So, if you were me, ‘how would you write a book these days? If I were to do it, I think as a first-person account and that’s what I think you should do. Tell me about your first book, Whitewash.

I had lost my [literary] agent and I had gotten a contract with a small publisher in New York who just published a best seller, the book Patton. That impressed me, but that was a fluke. He was an utter incompetent. I had to deliver the manuscript [for Whitewash] by February 15 and I did. It was 1965. I went up to New York and they told me advanced sales would total 39,000 [book copies], which, in those days, was a best seller. Two days later they broke the contract and didn’t even return the manuscript. So, how could I account for this?’ They say it’s a best seller, and for those days, with that much of advanced sales with no advertising or public relations and generated only by book stores. Thirty-nine thousand in advanced sales before the book was written. And yet they broke the contract. And then on top of it, how do you explain their not returning the manuscript? I had to reconstitute the manuscript.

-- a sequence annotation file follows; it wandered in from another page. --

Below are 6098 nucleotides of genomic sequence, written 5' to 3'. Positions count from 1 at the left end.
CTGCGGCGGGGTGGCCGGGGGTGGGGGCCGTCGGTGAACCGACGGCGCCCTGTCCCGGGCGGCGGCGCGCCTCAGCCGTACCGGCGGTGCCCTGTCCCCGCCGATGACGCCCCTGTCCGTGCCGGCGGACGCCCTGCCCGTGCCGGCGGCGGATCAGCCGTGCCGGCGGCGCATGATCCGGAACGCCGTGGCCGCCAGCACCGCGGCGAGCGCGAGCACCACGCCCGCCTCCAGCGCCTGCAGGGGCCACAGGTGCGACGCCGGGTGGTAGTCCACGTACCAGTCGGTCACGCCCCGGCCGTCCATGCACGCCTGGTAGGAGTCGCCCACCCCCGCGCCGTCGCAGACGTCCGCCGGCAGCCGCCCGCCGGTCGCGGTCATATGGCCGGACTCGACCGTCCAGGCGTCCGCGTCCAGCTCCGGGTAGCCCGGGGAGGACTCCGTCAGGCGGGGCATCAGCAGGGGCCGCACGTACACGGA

Toward the end of April of 1966, I decided to publish it myself. It was kind of a daring and crazy thing to do, because I had no money and I was in debt. All I could do by publishing it was increase my debt. I had over 100 rejections. Not one included any editorial criticism of the manuscript. That was hard to understand and hard to explain. Several places I had encouragement. For example, the special events director [at one major publisher] had it overnight, and told me the next day, he said, “I think we can do 50,000 for the first print on this.” But he said his boss in San Francisco had to approve it. Well, he didn’t approve it. He said, “It’s a fine book; it’ll sell like hell.” So I said, “Why did he disapprove it?” He said, “Well, we only publish recognized scholars and you’re not a recognized scholar...

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